Last week, Stephen Lee, an academic and former fundraiser, hit out at the Information Commissioner’s Office's interpretation of direct marketing at a data protection conference in London. It was, he said, "outrageous" that the commissioner’s direct marketing guidance stated that any advertising or marketing material that promoted the aims and ideals of a not-for-profit organisation was covered by data protection. According to Lee, only fundraising activities should be considered to be marketing.
He is quoted as saying: "Who says that’s right? Just the ICO. Who did it consult? No one." He added: "Why and how and in what way should we be compelled to comply with that proposition?"
Who says that’s right? Who did the ICO consult? Well, let me see now.
· The Council of Europe made it clear in 1985 that the definition of direct marketing includes both the offer of goods or services and "any other messages".
· The 1995 Data Protection Directive makes clear that direct marketing rules apply equally to charitable organisations as they do to commercial organisations.
· The Data Protection Act 1998 states that direct marketing is "the communication (by whatever means) of any advertising and marketing material which is directed at particular individuals".
· The Privacy and Electronic Communications Regulations 2003 say this: "Expressions used in these Regulations that …are defined in the Data Protection Act 1998 shall have the same meaning as in that act". Therefore, the DPA definition applies to PECR.
· The First Tier Tribunal dismissed an appeal from the Scottish National Party against the ICO’s definition of direct marketing in 2006.
· The charity sector and anyone else who wanted to be consulted. Virtually every iteration of the ICO’s guidance on PECR and direct marketing has been subject to public consultation – indeed, the very guidance Lee is talking about was subject to a public consultation.
Here’s the problem. Lee is an honorary fellow of the Institute of Fundraising, and has a long association with it. The IoF has been the most consistently pernicious influence on the charity sector’s compliance with data protection and privacy law in the past 10 years. Its guidance and public utterances on data protection are often misleading, and it recently changed its code of practice because it was legally incorrect.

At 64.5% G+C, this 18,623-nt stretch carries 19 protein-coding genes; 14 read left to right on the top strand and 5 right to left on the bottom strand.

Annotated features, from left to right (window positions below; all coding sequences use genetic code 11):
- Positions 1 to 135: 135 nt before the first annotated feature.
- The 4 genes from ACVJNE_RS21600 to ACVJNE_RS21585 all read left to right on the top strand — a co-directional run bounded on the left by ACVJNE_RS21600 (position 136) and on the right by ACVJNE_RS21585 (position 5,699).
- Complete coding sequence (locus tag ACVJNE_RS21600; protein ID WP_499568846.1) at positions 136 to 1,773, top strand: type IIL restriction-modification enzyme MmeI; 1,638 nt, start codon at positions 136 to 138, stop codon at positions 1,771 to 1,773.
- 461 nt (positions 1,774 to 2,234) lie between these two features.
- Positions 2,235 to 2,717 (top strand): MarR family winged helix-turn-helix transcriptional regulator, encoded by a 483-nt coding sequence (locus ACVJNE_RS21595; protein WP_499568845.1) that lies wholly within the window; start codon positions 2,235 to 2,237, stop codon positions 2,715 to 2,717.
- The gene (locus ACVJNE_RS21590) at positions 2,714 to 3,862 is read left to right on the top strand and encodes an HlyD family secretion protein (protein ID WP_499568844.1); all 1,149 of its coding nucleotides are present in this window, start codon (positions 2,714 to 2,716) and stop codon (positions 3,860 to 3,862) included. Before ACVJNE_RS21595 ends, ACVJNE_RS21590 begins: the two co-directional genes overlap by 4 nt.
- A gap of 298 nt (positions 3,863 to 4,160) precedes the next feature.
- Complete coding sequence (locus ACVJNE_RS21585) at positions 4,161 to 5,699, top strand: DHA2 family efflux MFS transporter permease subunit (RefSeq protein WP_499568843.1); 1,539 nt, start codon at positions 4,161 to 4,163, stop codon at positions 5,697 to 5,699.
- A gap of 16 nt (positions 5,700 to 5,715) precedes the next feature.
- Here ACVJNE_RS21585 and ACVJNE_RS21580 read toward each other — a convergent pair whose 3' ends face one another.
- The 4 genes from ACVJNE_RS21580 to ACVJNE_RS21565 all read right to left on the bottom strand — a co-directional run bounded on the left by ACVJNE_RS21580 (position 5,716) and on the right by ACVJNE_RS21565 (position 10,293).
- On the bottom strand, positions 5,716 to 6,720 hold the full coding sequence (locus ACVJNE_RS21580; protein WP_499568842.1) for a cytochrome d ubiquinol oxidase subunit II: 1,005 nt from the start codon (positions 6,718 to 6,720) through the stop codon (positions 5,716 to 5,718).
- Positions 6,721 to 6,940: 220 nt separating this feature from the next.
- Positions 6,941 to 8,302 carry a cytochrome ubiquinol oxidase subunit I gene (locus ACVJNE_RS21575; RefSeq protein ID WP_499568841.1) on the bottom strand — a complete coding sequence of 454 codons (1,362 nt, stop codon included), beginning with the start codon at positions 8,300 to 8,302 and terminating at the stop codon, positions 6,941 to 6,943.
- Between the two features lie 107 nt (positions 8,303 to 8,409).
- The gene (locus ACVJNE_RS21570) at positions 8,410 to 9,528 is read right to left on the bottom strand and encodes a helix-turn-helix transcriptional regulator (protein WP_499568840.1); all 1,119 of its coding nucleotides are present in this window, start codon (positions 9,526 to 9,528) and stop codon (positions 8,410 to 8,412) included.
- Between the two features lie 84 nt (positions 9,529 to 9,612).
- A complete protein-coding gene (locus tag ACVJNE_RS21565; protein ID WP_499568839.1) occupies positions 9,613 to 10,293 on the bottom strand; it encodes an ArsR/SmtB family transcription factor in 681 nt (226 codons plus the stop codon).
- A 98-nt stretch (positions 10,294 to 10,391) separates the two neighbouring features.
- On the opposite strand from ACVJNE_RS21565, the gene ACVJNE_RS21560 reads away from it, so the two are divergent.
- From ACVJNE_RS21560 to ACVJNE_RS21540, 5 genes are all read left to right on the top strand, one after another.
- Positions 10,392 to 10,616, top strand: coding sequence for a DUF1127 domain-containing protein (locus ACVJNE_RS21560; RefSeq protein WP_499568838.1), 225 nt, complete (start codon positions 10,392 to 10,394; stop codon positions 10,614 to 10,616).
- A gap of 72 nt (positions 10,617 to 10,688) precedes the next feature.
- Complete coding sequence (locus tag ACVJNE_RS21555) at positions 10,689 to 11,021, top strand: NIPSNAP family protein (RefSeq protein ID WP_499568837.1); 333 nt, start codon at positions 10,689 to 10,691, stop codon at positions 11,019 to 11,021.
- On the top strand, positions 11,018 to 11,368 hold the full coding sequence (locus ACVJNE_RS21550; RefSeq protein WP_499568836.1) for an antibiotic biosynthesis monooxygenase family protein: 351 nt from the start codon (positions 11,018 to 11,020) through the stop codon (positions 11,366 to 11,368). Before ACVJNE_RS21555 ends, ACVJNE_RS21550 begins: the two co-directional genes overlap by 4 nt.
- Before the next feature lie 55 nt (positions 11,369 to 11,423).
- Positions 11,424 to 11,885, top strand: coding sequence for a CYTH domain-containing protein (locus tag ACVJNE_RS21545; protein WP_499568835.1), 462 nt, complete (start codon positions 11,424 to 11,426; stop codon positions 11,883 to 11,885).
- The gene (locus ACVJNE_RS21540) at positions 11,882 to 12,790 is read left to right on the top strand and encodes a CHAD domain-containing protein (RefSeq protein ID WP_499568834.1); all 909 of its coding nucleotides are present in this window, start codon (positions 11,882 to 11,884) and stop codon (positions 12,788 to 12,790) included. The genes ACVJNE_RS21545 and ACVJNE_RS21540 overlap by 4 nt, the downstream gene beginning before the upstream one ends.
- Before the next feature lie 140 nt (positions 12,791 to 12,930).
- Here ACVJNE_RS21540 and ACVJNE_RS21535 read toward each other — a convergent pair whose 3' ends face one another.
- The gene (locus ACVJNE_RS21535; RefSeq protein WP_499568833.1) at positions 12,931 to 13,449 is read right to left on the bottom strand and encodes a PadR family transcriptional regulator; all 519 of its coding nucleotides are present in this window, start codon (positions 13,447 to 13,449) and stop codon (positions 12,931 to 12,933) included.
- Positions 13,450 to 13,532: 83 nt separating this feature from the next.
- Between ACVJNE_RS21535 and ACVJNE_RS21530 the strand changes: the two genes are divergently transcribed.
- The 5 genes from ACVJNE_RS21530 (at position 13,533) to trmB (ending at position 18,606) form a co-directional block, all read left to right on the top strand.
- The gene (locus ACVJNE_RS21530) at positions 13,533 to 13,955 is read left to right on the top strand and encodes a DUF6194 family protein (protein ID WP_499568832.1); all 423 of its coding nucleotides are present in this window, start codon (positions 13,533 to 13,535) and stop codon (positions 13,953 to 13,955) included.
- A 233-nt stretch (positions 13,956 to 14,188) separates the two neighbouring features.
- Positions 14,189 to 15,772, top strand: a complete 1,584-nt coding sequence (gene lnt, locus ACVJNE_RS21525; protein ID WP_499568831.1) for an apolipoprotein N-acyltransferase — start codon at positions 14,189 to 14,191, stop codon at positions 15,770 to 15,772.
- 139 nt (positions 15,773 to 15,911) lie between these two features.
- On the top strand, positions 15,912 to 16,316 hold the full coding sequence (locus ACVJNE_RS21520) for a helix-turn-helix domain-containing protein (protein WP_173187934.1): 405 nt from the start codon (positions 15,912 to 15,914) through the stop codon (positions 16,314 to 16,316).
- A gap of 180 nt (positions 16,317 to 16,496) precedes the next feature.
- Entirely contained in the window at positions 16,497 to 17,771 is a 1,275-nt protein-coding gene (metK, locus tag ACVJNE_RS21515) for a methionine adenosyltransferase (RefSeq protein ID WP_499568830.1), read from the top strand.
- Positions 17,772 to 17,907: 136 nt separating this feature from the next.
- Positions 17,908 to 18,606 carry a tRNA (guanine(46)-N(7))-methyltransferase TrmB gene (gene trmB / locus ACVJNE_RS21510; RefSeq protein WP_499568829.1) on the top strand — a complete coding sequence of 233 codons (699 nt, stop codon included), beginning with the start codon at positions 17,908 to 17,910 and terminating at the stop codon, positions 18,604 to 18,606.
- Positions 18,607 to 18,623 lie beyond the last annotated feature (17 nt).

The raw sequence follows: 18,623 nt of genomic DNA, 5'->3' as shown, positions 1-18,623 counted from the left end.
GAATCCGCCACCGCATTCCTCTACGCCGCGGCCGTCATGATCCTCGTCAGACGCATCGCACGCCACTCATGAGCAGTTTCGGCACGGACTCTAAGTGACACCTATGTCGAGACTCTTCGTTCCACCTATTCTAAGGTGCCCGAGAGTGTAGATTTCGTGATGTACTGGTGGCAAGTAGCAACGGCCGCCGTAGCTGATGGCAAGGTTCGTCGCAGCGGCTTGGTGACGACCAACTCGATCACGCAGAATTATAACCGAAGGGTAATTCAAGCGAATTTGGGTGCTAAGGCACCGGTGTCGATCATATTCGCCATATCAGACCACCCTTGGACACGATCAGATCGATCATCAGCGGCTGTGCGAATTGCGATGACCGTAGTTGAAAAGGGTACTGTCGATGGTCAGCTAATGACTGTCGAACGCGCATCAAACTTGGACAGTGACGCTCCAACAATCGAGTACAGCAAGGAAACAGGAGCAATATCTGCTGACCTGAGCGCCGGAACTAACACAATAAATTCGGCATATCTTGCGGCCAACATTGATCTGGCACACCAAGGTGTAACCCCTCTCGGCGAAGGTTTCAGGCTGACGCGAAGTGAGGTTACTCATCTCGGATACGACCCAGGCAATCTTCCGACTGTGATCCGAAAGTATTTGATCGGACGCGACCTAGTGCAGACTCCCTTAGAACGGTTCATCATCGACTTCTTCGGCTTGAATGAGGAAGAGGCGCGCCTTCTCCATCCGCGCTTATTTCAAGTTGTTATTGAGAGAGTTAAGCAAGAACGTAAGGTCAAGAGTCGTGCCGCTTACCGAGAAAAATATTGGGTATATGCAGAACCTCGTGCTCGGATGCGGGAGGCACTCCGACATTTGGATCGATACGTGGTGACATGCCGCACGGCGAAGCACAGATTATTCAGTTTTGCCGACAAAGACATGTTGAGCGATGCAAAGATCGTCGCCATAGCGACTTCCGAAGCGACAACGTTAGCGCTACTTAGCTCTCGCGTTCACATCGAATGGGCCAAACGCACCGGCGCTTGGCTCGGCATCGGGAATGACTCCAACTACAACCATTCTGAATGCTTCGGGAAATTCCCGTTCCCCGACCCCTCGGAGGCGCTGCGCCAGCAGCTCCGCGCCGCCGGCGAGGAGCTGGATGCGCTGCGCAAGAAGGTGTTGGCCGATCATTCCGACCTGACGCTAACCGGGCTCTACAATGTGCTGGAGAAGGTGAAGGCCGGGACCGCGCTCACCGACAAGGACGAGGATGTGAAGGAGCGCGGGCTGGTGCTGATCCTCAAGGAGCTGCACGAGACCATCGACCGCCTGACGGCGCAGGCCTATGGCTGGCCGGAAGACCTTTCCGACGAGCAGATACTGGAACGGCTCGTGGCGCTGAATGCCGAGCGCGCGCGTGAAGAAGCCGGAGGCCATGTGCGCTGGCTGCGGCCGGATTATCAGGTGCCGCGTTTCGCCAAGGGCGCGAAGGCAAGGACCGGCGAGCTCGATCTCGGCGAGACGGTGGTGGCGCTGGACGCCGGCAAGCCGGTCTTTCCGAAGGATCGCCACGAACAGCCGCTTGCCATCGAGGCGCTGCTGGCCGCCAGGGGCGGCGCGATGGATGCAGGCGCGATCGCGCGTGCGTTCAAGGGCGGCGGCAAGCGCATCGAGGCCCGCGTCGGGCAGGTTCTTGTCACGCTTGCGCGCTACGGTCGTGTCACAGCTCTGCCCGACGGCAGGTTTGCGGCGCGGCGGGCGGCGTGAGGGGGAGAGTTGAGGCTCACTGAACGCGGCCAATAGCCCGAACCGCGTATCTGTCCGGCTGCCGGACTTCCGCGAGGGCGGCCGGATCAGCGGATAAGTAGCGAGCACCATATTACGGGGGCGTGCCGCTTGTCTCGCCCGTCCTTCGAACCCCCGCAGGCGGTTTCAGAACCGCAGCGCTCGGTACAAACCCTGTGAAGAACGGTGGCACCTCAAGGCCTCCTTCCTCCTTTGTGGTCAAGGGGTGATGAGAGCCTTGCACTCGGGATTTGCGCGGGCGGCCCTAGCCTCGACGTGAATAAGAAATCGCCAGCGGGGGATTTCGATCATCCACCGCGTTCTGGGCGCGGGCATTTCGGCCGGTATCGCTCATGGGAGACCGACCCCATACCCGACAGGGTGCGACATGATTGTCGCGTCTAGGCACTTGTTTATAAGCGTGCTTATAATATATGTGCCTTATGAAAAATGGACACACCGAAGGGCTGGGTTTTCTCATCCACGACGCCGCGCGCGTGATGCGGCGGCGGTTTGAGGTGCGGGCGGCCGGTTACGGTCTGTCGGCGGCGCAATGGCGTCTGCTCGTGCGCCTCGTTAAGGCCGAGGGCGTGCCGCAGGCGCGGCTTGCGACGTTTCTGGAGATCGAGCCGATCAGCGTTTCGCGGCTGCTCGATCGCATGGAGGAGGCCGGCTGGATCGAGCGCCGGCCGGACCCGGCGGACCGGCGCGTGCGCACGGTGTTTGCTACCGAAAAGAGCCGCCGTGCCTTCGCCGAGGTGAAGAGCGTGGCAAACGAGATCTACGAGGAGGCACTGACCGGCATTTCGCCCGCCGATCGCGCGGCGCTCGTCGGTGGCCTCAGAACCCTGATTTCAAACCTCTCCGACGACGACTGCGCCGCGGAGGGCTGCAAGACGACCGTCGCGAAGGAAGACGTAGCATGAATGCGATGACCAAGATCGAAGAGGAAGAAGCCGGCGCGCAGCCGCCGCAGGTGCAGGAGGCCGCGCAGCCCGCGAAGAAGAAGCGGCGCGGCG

Lee complained at the conference about the "appalling" communication between the ICO and charity umbrella bodies, but Richard Marbrow of the ICO summed the problem up all too well: "One of the things the sector asked for was clarity, and I will try and bring you that. The trouble is, if you then say ‘we don’t like that clarity, could we have some different clarity please?’, we’re not going to get on very well."
The most important thing about Lee’s outburst is the subtext – if any form of communication is not covered by the definition of direct marketing, then your consent is not required in the first place and you have no right to stop receiving it. To me, his interpretation seems like nonsense – but it is also ethically unsound. At its most basic level, privacy means the right to be left alone, the right to have an area of your life which is yours, which others can’t intrude into. Lee seems to want to erode that right.
Lee’s other question about why charities should be compelled to comply with that proposition has an easy answer. Ignore it. Carry on breaching the law, ignoring the rules. I went to the cinema last night and saw adverts for two different charities that plainly breached PECR, so that seems to be the plan. Given that the furore over charities began with an innocent person bombarded with unwanted correspondence, it’s remarkable that senior figures in the charity sector are ready for another go, but if Lee wants to drag charities’ reputations deeper into a swamp that they share with PPI scammers and payday loan merchants, he’s welcome.
Tim Turner is a trainer and consultant on data protection and the Privacy and Electronic Communications Regulations